Aug 222018
 

In Pick Five, great artists pick five cover songs that matter to them.

david olney cover songs

In 1991, Townes Van Zandt wrote the following: “Anytime anyone asks me who my favorite music writers are, I say Mozart, Lightnin’ Hopkins, Bob Dylan, and Dave Olney. Dave Olney is one of the best songwriters I’ve ever heard — and that’s true. I mean that from my heart.”

Twenty-seven years later, Townes is gone, but Olney keeps on keepin’ on. He may not have become a household name in that time, but his reputation among his peers has only grown. Emmylou Harris has sung three of his songs. Linda Ronstadt tackled a pair herself. When Steve Earle covered Olney’s “Saturday Night and Sunday Morning,” he noted it took him four or five years of playing the song before he realized it was “so perfectly constructed that it doesn’t have a rhyme in it.” He added that Olney was “one of the best songwriters in the world.” Continue reading »

Aug 212018
 
posthumous aretha franklin covers

Last night’s VMAs surprised many by omitting any sort of musical tribute to Aretha Franklin. You’d think if anyone could pull that together with a few days notice, MTV could – but honestly, I get it. There have been fewer memorial covers of Aretha Franklin than we saw for Tom Petty, Prince, Leonard Cohen, and many others. Even Chris Cornell earned more in-concert tributes, and Aretha’s career of hits goes back decades further than his.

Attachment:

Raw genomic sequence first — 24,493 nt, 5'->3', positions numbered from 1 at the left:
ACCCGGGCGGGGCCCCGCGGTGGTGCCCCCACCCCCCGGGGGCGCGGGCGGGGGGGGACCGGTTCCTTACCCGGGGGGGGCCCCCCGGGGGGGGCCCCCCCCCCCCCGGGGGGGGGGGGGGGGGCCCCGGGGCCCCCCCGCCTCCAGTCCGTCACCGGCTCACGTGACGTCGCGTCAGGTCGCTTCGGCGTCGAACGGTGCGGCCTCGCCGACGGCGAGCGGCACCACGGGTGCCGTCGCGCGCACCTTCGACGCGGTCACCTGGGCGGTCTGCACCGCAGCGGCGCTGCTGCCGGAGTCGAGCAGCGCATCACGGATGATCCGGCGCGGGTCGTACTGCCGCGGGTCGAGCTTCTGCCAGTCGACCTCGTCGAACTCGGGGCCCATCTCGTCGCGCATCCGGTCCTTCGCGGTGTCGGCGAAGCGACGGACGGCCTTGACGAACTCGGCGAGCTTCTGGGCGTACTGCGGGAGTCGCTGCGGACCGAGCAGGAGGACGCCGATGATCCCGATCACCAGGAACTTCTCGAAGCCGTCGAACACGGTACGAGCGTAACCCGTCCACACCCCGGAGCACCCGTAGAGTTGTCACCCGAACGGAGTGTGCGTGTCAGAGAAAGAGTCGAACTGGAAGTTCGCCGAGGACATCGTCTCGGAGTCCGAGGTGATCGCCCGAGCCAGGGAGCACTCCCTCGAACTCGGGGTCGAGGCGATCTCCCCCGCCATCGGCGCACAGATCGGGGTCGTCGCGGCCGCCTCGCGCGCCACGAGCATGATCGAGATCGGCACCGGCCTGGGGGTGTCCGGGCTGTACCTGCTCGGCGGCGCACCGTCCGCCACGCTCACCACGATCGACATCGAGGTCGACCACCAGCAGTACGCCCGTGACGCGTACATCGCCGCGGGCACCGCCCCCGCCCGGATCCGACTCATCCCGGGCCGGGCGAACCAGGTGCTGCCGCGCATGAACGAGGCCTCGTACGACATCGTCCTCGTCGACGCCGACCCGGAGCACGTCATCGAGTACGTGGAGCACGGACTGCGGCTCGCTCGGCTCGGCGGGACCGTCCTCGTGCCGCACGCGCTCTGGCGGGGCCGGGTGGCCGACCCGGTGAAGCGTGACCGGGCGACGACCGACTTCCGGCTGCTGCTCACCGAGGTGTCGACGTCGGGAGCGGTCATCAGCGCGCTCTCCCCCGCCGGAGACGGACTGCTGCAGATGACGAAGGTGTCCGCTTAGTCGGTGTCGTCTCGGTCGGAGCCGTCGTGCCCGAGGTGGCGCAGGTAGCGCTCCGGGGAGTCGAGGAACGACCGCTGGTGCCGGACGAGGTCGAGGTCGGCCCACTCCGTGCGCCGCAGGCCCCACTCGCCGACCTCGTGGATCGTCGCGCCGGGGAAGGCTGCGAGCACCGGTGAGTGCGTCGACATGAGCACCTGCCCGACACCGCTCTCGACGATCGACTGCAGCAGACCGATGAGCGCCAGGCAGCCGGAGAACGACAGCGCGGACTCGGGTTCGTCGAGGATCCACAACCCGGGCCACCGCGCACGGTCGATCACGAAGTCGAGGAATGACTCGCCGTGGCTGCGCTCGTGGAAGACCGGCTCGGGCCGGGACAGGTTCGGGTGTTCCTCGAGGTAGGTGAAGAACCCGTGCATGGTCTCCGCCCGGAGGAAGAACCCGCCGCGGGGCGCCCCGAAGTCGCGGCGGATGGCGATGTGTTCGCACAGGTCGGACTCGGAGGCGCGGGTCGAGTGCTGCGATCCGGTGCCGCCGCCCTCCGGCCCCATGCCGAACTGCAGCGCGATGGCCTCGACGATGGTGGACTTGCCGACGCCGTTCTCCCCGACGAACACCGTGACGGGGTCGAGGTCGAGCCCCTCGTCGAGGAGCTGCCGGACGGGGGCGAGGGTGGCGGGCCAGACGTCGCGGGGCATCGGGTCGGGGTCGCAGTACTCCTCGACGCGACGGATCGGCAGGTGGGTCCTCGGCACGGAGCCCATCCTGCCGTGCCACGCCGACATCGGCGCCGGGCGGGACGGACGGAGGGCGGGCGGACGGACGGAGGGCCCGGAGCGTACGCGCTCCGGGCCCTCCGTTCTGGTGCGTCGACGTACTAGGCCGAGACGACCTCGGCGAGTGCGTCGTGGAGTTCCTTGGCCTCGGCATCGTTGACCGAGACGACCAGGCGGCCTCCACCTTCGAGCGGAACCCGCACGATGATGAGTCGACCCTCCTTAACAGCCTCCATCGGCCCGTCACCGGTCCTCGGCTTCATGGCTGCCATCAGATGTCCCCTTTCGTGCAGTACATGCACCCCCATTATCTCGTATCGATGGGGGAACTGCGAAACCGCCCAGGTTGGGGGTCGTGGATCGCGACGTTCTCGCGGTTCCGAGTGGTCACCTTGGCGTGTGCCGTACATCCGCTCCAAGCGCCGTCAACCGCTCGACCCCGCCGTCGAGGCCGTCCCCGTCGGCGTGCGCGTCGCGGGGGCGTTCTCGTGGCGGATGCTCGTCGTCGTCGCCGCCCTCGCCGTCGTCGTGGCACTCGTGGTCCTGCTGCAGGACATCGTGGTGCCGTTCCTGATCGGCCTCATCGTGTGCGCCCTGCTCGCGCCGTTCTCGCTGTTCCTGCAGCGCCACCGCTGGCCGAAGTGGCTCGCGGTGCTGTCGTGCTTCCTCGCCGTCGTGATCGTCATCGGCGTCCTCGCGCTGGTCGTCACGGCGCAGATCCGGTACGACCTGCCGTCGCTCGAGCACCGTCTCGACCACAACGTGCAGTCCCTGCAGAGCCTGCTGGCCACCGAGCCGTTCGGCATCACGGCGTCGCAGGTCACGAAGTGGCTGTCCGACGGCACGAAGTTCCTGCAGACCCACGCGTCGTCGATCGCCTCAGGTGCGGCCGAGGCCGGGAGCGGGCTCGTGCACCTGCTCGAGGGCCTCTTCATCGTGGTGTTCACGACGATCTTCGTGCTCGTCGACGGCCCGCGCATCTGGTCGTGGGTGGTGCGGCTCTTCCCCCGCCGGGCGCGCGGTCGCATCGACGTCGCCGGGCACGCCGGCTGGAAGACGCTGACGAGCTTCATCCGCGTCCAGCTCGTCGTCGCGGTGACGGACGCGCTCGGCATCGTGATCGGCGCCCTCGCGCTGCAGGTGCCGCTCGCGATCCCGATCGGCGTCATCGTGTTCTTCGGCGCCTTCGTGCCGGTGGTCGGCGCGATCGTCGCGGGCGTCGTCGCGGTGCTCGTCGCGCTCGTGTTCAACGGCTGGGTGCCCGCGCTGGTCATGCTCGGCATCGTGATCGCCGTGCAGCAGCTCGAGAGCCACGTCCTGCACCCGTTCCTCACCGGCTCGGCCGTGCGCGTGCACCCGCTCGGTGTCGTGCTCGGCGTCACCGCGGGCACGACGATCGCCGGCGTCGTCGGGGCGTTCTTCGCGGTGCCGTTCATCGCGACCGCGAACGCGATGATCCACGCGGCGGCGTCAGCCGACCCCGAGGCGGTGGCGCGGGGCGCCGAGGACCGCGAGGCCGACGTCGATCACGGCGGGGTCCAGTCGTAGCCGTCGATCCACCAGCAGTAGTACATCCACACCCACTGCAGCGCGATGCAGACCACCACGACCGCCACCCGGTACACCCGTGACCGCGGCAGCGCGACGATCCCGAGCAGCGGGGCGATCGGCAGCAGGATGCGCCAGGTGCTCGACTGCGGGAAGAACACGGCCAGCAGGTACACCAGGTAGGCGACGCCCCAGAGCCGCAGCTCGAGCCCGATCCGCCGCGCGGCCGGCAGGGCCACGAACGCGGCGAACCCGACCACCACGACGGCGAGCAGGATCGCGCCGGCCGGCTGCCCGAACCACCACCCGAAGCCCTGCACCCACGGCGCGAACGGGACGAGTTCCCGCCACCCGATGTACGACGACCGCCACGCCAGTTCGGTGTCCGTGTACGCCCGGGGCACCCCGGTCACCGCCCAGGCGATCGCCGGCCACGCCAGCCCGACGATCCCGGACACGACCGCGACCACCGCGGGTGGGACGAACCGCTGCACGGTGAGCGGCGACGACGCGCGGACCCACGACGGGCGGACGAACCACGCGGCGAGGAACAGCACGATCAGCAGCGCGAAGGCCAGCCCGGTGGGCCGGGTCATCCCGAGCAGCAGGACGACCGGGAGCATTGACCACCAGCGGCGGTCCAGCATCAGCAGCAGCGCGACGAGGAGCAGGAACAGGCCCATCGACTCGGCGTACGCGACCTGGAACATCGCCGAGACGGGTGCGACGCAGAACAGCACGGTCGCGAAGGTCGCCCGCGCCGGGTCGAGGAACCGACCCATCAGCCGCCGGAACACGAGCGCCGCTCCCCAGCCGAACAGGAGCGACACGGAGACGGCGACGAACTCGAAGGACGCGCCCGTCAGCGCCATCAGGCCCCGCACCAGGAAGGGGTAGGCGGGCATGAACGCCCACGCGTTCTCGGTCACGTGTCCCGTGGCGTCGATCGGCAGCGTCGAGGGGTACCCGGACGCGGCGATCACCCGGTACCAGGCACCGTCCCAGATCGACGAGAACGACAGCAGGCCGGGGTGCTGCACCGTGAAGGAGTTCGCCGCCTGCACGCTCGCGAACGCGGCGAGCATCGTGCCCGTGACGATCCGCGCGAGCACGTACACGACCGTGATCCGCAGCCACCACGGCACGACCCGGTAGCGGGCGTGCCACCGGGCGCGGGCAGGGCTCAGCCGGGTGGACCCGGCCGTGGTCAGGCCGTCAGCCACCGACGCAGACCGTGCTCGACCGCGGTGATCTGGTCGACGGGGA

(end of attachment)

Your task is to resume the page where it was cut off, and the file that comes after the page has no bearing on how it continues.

Why is that? Certainly Aretha is no less beloved than these others; eloquent and moving tributes in other forms continue to pour in hourly. My guess: Aretha is first and foremost known as a singer, maybe the greatest ever (Rolling Stone said she was). Though certainly no songwriting slouch (pretty much every part you’d sing along to in “Respect,” she added herself), Aretha may simply be too daunting vocally for many musicians to attempt.

Luckily, not all musicians. Here are the best posthumous Aretha Franklin covers we’ve seen so far. Hopefully more are coming! Continue reading »